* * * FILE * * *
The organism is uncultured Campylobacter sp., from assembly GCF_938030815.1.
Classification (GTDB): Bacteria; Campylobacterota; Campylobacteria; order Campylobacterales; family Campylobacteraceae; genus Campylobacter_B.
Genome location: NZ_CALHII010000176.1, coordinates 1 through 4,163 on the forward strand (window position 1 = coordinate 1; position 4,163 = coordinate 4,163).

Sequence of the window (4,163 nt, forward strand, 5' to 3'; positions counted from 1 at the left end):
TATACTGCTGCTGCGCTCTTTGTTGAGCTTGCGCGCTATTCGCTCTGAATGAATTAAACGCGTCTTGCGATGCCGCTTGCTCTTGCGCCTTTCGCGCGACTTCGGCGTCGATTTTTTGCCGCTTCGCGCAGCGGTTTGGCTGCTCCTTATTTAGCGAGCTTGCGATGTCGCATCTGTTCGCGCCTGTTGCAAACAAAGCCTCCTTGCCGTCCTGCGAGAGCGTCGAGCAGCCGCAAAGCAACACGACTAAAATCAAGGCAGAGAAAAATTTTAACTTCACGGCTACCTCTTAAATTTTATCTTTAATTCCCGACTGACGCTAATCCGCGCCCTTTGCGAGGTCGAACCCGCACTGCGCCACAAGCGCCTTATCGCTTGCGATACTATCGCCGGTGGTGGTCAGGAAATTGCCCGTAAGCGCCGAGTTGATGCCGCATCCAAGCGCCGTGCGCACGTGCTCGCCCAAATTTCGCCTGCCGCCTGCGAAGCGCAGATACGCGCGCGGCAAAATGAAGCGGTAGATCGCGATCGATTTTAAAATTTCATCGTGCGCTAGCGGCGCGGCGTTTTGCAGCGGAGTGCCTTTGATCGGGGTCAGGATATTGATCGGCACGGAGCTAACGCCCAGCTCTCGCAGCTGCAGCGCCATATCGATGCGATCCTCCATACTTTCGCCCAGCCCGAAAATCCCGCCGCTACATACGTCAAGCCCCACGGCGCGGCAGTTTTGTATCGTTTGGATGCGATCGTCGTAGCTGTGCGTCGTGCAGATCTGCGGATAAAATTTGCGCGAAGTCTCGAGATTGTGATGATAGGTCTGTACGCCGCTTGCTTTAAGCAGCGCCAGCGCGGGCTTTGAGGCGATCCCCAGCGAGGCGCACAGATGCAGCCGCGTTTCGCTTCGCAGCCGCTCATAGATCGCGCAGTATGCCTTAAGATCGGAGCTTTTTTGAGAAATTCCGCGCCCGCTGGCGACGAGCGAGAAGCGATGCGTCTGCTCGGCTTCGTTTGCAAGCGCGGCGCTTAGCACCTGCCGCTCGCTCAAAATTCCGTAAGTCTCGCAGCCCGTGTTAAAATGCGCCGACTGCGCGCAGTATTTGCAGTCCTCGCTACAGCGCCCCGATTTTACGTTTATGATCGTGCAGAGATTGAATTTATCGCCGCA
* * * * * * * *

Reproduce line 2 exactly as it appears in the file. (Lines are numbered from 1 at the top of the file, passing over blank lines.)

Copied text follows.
Classification (GTDB): Bacteria; Campylobacterota; Campylobacteria; order Campylobacterales; family Campylobacteraceae; genus Campylobacter_B.